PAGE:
Knowledge processes are critical to outsourced software projects. According to outsourcing research, outsourced software projects succeed if they manage to integrate the client’s business knowledge and the vendor’s technical knowledge. In this paper, we submit that this view may not be wrong, but incomplete in a significant part of outsourced software work, which is software maintenance. Data from six software-maintenance outsourcing transitions indicate that more important than business or technical knowledge can be application knowledge, which vendor engineers acquire over time during practice. Application knowledge was the dominant knowledge during knowledge transfer activities and its acquisition enabled vendor staff to solve maintenance tasks. We discuss implications for widespread assumptions in outsourcing research.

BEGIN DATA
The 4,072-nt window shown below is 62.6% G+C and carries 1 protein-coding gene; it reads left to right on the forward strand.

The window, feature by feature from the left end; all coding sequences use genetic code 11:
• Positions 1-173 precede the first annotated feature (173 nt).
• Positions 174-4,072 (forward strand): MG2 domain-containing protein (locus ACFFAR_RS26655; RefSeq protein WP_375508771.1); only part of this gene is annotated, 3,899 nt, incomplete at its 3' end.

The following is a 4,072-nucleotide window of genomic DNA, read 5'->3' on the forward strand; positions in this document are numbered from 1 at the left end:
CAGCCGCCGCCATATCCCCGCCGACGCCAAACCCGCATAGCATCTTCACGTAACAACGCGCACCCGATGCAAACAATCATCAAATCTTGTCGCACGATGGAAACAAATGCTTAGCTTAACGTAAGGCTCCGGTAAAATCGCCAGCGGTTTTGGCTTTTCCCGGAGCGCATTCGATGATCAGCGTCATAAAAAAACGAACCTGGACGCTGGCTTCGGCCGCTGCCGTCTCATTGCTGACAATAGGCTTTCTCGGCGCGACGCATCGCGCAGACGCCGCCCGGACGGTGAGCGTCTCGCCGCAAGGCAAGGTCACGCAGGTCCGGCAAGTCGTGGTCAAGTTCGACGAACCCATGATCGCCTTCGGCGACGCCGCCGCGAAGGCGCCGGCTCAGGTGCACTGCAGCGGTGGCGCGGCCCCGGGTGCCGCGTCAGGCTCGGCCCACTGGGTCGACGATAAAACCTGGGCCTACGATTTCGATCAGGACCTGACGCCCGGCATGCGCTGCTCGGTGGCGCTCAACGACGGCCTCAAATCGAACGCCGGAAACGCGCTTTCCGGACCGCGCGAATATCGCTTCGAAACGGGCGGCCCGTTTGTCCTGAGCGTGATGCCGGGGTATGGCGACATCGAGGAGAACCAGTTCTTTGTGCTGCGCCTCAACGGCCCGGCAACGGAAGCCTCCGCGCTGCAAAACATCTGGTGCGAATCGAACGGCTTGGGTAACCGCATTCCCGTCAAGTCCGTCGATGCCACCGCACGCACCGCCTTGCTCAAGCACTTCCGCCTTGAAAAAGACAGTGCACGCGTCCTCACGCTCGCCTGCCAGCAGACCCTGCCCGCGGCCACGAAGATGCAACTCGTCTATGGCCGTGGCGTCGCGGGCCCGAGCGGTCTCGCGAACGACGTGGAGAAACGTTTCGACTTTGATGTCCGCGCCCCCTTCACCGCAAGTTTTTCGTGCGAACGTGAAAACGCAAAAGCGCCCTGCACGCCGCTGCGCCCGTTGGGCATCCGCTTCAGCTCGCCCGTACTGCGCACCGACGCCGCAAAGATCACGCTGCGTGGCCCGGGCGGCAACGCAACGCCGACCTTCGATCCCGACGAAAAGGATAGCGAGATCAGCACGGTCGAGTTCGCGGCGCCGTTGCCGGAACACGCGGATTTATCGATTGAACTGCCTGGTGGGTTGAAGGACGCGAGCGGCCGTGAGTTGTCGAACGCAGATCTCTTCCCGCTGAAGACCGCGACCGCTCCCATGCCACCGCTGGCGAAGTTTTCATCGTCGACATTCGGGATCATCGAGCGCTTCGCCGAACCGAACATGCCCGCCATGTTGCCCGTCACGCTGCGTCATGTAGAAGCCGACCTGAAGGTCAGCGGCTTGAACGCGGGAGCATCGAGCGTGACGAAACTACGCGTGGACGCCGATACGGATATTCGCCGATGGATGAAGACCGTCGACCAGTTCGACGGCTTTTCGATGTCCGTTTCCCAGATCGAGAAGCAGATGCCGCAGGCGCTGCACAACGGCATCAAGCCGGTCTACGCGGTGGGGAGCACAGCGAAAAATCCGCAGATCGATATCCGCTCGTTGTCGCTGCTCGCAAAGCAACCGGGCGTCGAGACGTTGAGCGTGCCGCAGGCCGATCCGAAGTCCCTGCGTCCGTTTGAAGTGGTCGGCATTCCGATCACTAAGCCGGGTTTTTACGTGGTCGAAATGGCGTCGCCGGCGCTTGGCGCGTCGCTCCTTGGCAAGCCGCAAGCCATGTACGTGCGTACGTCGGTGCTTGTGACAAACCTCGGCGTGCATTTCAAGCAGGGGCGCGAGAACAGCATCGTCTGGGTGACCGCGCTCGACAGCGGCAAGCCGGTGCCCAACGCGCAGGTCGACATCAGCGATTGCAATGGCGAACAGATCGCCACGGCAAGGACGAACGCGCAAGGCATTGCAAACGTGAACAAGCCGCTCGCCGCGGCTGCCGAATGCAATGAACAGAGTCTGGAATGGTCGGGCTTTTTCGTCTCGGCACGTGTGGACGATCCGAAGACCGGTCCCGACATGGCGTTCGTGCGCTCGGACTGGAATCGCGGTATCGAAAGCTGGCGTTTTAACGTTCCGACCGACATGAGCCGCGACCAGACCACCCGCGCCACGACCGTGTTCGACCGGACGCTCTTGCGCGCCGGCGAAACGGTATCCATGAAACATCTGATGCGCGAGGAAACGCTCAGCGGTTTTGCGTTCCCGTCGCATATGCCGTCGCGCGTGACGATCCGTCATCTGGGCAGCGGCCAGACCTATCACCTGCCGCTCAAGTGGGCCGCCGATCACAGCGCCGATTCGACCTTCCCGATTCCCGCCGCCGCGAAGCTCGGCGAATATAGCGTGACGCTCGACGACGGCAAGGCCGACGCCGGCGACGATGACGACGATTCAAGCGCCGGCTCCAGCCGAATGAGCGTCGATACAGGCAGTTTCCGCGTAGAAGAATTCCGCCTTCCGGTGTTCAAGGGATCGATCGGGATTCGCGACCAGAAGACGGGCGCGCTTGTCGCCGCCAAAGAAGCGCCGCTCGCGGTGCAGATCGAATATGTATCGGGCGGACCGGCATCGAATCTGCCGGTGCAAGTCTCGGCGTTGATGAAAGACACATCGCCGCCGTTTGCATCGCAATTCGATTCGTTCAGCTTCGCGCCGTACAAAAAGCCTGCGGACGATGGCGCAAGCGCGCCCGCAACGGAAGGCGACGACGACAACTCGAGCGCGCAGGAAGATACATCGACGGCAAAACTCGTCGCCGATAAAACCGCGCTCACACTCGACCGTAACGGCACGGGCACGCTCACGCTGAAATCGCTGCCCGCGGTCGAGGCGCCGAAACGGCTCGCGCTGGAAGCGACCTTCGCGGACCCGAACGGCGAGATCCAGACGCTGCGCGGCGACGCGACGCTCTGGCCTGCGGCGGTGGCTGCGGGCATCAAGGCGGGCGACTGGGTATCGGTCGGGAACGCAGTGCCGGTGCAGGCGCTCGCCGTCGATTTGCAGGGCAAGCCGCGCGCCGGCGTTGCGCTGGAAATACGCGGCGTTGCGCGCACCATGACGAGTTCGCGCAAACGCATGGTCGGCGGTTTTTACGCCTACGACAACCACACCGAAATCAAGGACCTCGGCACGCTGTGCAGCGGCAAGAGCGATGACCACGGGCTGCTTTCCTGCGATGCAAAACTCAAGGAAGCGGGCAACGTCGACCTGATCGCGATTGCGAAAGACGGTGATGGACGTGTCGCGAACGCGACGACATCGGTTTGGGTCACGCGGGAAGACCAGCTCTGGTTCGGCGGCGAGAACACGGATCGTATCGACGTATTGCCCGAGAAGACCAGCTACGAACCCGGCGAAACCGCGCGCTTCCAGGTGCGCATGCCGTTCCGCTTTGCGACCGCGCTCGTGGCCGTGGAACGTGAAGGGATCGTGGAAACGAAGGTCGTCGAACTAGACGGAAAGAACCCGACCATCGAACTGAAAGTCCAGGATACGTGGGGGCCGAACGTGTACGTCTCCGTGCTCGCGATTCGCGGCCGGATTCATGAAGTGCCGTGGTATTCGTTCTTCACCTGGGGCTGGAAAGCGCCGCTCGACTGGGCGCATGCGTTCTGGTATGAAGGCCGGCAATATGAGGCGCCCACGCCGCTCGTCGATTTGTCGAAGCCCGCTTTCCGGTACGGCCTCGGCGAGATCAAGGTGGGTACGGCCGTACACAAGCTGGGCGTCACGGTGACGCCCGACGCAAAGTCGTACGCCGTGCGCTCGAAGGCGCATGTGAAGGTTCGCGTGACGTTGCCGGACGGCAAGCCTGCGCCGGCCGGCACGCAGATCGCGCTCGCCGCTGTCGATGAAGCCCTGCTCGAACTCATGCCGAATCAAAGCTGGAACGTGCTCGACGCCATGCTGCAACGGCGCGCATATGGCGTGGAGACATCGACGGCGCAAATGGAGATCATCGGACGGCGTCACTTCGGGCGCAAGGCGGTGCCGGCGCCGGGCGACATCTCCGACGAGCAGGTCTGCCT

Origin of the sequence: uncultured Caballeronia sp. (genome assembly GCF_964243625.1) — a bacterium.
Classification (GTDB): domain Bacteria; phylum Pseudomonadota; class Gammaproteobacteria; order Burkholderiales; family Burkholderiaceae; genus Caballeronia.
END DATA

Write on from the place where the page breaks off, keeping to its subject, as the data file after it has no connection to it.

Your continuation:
|Title of host publication
|Proceedings of the 48th Annual Hawaii International Conference on System Sciences
|IEEE Computer Society
|Published - 2015